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Mourning In Music In 2020

If 2020 has been nothing else at all, what it has been is a year of mourning, mourning deaths to Covid-19 and others, mourning parents lost in senior citizen communities, who can’t see us and whom we can’t see, loss of concerts, and parties, loss of weddings and loss of even funerals. We mourn so much. 2019 was a different time and some of it will never return and some of it shall.

I lost my brother Fayez Lababedi at the age of 71 and, naturally, there has been an immense rush of emotion, as I attempt to help his daughters and sisters, and myself,  mourn the loss.

But that isn’t what I want to write about.

I want to write about finding music that doesn’t, necessarily, reflect my mourning, but that when I listen to it I can put my mind where I need it to go to mourn my brother. Having said that, three of the four albums I’ve been listening to are exactly about mourning the dead. The fourth one isn’t, though it has a great deal of loss in it and also it is what I mourned my father to in 1973.

Not all mourning is equal but all mourning cuts to the heart of relationships. Losing a child is not the same as losing an adult, yet the close connection between people means that the personal loss is always bigger than even age disconnects. Yet, one thing I’ve noted about the loss of someone you love is how their life changes instantly. If they were old and ill before they died, they are no longer old and ill when they have died. Life is a circle, and also a straight line, and when somebody dies their lives become a straight line for you, where you can stop at any part on the line and look at it but also at any stop you chose to see: for me my brother is both the seventeen year old coming home from boarding school .with an electric fender in his arms and the big brother giving away money to the poor at Sabra Refugee camp. Anywhere I want to stop, I can stop. You can see the passed one again in its full power and youth, and not need to look at the mountains and troughs.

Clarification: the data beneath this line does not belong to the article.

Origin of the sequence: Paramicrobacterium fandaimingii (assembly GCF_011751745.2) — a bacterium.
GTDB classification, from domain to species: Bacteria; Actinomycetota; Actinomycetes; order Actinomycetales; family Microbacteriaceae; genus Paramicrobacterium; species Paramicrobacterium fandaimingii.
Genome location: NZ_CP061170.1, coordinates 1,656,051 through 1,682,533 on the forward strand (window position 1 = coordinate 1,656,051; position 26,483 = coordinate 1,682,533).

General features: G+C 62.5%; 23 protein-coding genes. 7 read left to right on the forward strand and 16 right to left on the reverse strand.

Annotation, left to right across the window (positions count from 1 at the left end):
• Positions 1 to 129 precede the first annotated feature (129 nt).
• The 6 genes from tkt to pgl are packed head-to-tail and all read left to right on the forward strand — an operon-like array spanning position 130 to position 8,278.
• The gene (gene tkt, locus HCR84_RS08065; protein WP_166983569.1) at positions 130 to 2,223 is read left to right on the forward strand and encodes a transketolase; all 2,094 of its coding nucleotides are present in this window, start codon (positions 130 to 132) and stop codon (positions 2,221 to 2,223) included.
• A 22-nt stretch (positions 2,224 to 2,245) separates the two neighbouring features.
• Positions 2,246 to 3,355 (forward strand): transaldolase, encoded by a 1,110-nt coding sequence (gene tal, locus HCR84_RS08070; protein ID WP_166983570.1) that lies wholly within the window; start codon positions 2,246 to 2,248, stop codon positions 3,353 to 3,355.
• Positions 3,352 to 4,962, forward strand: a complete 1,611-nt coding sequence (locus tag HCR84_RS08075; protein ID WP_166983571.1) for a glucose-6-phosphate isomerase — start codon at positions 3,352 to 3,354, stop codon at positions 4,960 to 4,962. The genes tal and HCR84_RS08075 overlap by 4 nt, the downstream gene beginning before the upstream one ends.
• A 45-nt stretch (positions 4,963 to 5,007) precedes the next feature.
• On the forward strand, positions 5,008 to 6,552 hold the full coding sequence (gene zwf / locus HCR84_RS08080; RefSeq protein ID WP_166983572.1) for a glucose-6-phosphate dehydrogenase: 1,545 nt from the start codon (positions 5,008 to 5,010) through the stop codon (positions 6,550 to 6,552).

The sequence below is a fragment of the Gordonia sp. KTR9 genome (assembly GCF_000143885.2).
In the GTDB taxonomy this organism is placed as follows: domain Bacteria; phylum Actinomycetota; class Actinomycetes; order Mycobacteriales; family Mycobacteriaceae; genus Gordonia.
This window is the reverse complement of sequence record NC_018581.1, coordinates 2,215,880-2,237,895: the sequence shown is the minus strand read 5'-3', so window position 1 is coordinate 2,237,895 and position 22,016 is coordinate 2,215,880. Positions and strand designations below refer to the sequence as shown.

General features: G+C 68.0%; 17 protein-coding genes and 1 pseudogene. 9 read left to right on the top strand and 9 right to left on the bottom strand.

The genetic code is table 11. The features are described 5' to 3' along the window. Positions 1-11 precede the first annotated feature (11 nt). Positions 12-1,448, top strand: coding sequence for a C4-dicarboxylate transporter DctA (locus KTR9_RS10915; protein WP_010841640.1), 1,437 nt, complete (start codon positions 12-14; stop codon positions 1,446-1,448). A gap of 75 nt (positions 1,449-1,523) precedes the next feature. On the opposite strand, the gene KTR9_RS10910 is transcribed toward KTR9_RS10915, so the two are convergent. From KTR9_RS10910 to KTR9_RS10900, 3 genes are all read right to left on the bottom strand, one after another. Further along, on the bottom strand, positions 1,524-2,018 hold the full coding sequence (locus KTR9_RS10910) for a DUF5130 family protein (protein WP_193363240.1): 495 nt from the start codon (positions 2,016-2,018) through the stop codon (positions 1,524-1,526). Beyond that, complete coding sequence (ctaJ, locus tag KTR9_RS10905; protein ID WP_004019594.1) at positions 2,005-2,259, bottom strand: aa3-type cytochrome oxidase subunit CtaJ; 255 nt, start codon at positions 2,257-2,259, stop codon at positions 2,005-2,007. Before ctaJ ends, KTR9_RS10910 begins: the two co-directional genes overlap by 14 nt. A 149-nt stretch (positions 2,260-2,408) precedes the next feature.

Faced with the loss of Fayez, I didn’t go his music (a Kenny Rogers, Eagles and Dolly Parton fan), but to Carole King’s Tapestry… her classic make up break up baby, where so many songs seem filled with a timeless loss, from “So Far Away” to  “It’s Too Late” to “Will You Still Love Me Tomorrow” there is a fragility to her emotions that echo how we feel when we lose someone, and, as I mentioned earlier I listened to it on repeat after my father’s death, it leads forward as well: the world moves and so does she.

I went from there to John Adams’ devastating eulogy for the victims of 9-11, On The Transmigration Of Souls, a composition for orchestra, chorus, children’s choir, and pre-recorded tape commissioned by the New York Philharmonic and Lincoln Center’s Great Performers (and an anonymous but prominent New York family) shortly after  September 11. Adams has called it a memory space and listening to it as it reaches to the heaven and calls down the names of the victims, the voices sound as though they are in prayer and the atmosphere is, in fact, a remembrance of those passed. It is a place you might put your mind when you want to be abstract and realist at the same time.